By Al Fasoldt
Copyright © 1998, The Syracuse Newspapers
Why pay a lot of money for a personal computer?
If you've shopped for a PC lately, you've probably seen models selling for less than $1,000 alongside ones that cost quite a bit more. What's missing in the cheapest models? What do you get in the fancy versions that you can't find in the cheap ones?
Here's how to save money without getting shortchanged when you shop for a bargain-price PC. We'll look at each component separately.
Processor: More expensive PCs usually have Intel Pentium II processor chips (the so-called "CPU" chips). Cheaper ones have either Intel Celeron CPUs or a non-Intel CPU. The current Celeron chip is actually a Pentium II with a smaller memory cache, called an "L2" cache. (The L2 cache speeds up the processor.) It's a good chip. A good non-Intel chip is the AMD K6 (in various versions). A Celeron or AMD CPU can save you hundreds of dollars.
Memory: This is also called "RAM." Make sure the PC you buy has at least 48 megabytes. Memory greater than 64 megabytes is overkill for most purposes.
Drive capacity: All new PCs of any price come with big hard drives (the devices inside the computer that store everything). Drives that store 4 gigabytes or more are common. Drive speed (discussed next) is more important than size.
Drive speed: Most hard drives are 3 1/2-inch units. They're usually fine. But some cheap PCs come with 5 1/2-inch hard drives. They're slower than 3 1/2-inch drives. They work OK, but you save only a few dollars and they're sluggish in all operations.
Graphics card (also called "video" card): All PCs need special circuits that create the images shown on the screen. More expensive PCs use a device that slides into the PC, called a "card," for this, but cheap PCs nearly always have this circuitry on a chip. This saves money but can limit your ability to add fancier display capabilities later. A company named ATI makes some of the best of these chip-based circuits.
Monitor: The cost of the display screen, called a "monitor," is usually not included in the price of a PC. You can usually save $100 or more by skipping the monitor sold by the PC manufacturer and getting a separate brand instead. Your eyes deserve to be treated well, so small monitors are a bad choice. Get one rated at 17 inches or larger. Discount prices for 17-inch monitors start at about $225—but be sure to look carefully at fine print on various monitors in the store before you buy.
Modem: You need a modem—a device that lets your computer send and receive stuff over the telephone—to connect to the Internet unless you choose a cable Internet connection. Computers often come with modems as part of the package price, and most modems are adequate. "56k" modems are the fastest, but they require good telephone lines to achieve that speed. All of them will revert to a slower speed if lines are bad.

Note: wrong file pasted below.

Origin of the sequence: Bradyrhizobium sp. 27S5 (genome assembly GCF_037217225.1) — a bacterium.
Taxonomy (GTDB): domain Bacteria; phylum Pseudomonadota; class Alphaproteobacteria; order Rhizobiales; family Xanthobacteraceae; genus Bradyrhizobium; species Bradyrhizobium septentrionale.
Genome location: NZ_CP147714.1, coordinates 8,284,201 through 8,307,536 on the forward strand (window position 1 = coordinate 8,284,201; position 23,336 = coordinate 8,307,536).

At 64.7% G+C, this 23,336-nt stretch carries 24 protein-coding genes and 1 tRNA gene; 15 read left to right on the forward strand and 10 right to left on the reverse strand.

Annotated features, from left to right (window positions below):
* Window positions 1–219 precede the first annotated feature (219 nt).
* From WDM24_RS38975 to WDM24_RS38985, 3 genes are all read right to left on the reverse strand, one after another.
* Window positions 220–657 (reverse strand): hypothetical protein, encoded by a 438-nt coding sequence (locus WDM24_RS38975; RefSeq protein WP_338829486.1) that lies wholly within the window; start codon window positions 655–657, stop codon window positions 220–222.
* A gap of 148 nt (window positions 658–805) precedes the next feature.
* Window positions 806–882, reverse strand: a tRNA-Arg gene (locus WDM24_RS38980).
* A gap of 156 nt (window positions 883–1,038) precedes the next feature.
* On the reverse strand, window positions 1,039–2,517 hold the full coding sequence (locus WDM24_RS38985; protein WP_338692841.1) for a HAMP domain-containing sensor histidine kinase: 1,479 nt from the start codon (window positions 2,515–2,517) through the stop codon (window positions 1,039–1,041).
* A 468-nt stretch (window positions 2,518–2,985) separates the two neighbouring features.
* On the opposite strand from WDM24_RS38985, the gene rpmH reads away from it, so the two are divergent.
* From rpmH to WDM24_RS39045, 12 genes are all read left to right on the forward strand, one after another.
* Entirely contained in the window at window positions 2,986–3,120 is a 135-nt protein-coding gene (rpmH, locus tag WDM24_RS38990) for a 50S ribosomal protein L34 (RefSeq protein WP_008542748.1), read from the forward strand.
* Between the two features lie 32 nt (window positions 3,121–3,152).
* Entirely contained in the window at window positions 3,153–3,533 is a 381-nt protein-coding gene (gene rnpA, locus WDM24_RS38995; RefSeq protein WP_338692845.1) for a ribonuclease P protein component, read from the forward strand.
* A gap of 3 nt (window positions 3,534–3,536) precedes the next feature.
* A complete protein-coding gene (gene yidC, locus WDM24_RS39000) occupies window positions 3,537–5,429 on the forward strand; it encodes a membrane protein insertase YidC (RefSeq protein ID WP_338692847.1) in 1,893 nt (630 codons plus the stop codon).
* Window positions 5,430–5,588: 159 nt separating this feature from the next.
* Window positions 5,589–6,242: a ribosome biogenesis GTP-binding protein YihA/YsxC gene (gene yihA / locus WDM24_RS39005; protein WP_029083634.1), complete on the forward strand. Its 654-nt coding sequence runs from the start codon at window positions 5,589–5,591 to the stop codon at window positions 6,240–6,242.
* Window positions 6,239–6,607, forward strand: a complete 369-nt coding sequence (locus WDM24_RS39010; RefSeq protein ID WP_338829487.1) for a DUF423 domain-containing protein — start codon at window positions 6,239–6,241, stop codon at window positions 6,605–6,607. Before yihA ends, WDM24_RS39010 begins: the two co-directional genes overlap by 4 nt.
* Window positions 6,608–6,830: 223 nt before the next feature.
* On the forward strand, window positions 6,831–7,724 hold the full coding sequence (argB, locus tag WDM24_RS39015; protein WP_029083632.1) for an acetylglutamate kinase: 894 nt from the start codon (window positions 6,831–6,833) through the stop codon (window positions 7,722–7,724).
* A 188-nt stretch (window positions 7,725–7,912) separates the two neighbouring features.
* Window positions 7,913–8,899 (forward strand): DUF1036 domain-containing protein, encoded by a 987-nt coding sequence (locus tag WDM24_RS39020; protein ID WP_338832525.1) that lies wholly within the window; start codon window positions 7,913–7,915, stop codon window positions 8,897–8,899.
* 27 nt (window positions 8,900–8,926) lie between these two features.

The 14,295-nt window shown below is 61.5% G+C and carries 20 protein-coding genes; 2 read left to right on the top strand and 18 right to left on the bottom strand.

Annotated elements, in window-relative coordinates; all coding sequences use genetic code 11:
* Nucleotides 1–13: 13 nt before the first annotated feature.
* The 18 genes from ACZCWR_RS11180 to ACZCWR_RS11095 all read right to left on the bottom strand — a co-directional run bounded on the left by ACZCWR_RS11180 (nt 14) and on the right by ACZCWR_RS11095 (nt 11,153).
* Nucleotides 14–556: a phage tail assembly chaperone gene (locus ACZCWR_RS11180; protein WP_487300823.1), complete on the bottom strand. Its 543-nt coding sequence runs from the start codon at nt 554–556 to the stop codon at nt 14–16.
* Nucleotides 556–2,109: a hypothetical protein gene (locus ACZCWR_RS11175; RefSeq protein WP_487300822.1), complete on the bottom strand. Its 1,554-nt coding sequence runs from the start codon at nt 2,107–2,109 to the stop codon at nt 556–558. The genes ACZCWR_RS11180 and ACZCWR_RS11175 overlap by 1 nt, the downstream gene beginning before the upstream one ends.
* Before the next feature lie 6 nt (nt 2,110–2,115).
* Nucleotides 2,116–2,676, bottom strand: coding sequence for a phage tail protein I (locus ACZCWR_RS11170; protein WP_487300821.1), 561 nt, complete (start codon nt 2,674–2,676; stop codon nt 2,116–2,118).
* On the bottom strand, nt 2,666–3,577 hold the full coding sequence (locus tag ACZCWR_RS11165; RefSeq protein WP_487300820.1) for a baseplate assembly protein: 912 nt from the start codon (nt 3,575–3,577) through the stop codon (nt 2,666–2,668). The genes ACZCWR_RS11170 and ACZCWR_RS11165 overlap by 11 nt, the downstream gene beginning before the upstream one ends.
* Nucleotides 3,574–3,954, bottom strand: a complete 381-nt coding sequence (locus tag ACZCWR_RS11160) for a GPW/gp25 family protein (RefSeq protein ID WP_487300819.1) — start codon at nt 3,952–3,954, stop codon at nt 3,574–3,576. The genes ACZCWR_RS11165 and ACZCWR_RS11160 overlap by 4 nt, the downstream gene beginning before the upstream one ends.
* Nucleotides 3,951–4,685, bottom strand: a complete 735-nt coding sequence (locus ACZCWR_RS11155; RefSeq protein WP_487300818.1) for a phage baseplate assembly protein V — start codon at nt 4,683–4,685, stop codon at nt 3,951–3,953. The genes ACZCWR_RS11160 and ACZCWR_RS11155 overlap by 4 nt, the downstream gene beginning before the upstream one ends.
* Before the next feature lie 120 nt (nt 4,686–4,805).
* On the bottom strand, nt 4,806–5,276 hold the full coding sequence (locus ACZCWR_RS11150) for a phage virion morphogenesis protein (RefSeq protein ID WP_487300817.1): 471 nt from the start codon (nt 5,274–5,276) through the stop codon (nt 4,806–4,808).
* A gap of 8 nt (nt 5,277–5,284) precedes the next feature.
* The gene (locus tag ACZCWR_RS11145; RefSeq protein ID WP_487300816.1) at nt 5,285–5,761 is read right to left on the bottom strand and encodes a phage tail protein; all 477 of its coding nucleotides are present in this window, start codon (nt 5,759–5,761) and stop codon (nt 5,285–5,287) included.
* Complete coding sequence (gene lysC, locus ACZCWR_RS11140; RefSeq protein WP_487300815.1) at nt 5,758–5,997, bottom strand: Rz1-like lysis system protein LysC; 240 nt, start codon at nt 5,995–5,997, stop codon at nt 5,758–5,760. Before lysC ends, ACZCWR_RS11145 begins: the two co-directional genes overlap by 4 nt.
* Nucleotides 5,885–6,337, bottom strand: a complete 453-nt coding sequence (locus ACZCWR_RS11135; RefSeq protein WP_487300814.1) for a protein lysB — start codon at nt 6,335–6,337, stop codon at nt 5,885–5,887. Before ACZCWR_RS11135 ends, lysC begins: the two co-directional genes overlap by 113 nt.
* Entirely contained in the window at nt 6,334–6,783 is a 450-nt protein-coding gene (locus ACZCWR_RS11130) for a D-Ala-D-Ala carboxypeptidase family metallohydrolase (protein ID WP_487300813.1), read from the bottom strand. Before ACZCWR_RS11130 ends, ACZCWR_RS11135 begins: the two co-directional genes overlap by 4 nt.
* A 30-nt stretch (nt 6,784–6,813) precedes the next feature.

Keyboard: Most are terrible. You're stuck with the one that comes with your PC, but go to one of the traveling computer shows and paw through the $12 keyboards you'll find there. You might find one you like more. A good keyboard should have a definite "feel" that lets your fingers know when the keys are pressed. I've never seen an ergonomic (scientifically shaped) keyboard that actually made typing easier, but you might feel differently.
Mouse: Three important tips: Get a mouse that has a wheel or small button in the middle, set it up so that pressing the wheel or tiny button produces a left double click, and set up Windows 98 to behave properly. That's done by turning off the dumb-as-sheep-doodoo single-click feature in Windows. Open the Start Menu, choose Settings, then Folder Options, then Custom, then Settings, then check "Double click to open an item."
Joystick: You don't need one to play games and run racing or aircraft simulators, but your kids will look at you funny for months if you don't get a joystick. Cheap ones are fine for beginners. When they break (which they will—kids don't respect cheap plastic), get a Microsoft Sidewinder.
Printer: You can get a color printer for $100 to $200. The expense comes later, when you have to buy new ink cartridges, so spread the word in your family that those who print excessive copies shall pay the ink bill. If you don't have kids and don't need color, get a black-and-white HP DeskJet. It will last for years and its ink costs are one-third the cost of color ink.
Networking: If you already have a PC or modern Mac at home and are adding a second one, don't be a loner. Connect them. They'll talk to each other using Ethernet. You can buy Ethernet networking cards for $12 to $24 if you shop around. (You need one in each computer.) Cable to hook the computers together is cheap.
Software: If the PC you're considering doesn't come with extra software, don't buy it. The manufacturer is a dodo. Extras usually include a few games, an encyclopedia, a word processor, a financial program and maybe a "suite" of programs you'll never use. Warning: Many PCs come with Microsoft Works, a dud "suite" that isn't worth using. (It's old and creaky.) If your PC doesn't come with Microsoft Word 97 (the best word processor for PCs), buy Microsoft Home Essentials 98, a collection that includes Word 97 and many other good programs. It costs about $100.
You'll get all the basic Internet software you need—Internet Explorer, a great Web browser, and Outlook Express, my choice for the best light-duty e-mail software around. Don't buy any extra Internet software; you can find it free on the Internet itself.
Extras: You need a mouse pad. The best is from 3M and is very thin (called a "Precision Mousing Surface," but any mouse pad will do. A pad for the front of the keyboard is a good idea, but don't pay much for one. You'll need extra paper for the printer if you get one, along with extra ink cartridges. Get a good non-violent game—Riven is fantastic—and a jet fighter simulator if you're into bad-boy stuff.
Things to avoid: